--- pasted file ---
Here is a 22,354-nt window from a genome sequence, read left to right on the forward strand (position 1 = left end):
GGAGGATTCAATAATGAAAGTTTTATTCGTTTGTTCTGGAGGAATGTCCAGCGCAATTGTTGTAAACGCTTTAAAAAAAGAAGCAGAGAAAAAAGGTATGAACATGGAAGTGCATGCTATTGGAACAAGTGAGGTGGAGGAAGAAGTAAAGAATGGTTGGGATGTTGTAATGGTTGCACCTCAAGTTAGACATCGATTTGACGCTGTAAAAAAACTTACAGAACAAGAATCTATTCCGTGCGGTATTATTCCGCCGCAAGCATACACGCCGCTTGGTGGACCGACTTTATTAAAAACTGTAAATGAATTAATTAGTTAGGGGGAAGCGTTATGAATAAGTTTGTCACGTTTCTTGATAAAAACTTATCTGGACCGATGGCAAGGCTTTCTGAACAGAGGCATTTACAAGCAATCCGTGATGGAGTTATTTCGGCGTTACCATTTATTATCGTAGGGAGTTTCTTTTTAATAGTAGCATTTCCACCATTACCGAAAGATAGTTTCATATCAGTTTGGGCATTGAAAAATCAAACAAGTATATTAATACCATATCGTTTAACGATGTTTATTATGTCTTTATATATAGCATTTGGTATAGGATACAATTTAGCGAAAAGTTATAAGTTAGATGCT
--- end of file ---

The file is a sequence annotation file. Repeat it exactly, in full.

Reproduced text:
Here is a 22,354-nt window from a genome sequence, read left to right on the forward strand (position 1 = left end):
GGAGGATTCAATAATGAAAGTTTTATTCGTTTGTTCTGGAGGAATGTCCAGCGCAATTGTTGTAAACGCTTTAAAAAAAGAAGCAGAGAAAAAAGGTATGAACATGGAAGTGCATGCTATTGGAACAAGTGAGGTGGAGGAAGAAGTAAAGAATGGTTGGGATGTTGTAATGGTTGCACCTCAAGTTAGACATCGATTTGACGCTGTAAAAAAACTTACAGAACAAGAATCTATTCCGTGCGGTATTATTCCGCCGCAAGCATACACGCCGCTTGGTGGACCGACTTTATTAAAAACTGTAAATGAATTAATTAGTTAGGGGGAAGCGTTATGAATAAGTTTGTCACGTTTCTTGATAAAAACTTATCTGGACCGATGGCAAGGCTTTCTGAACAGAGGCATTTACAAGCAATCCGTGATGGAGTTATTTCGGCGTTACCATTTATTATCGTAGGGAGTTTCTTTTTAATAGTAGCATTTCCACCATTACCGAAAGATAGTTTCATATCAGTTTGGGCATTGAAAAATCAAACAAGTATATTAATACCATATCGTTTAACGATGTTTATTATGTCTTTATATATAGCATTTGGTATAGGATACAATTTAGCGAAAAGTTATAAGTTAGATGCT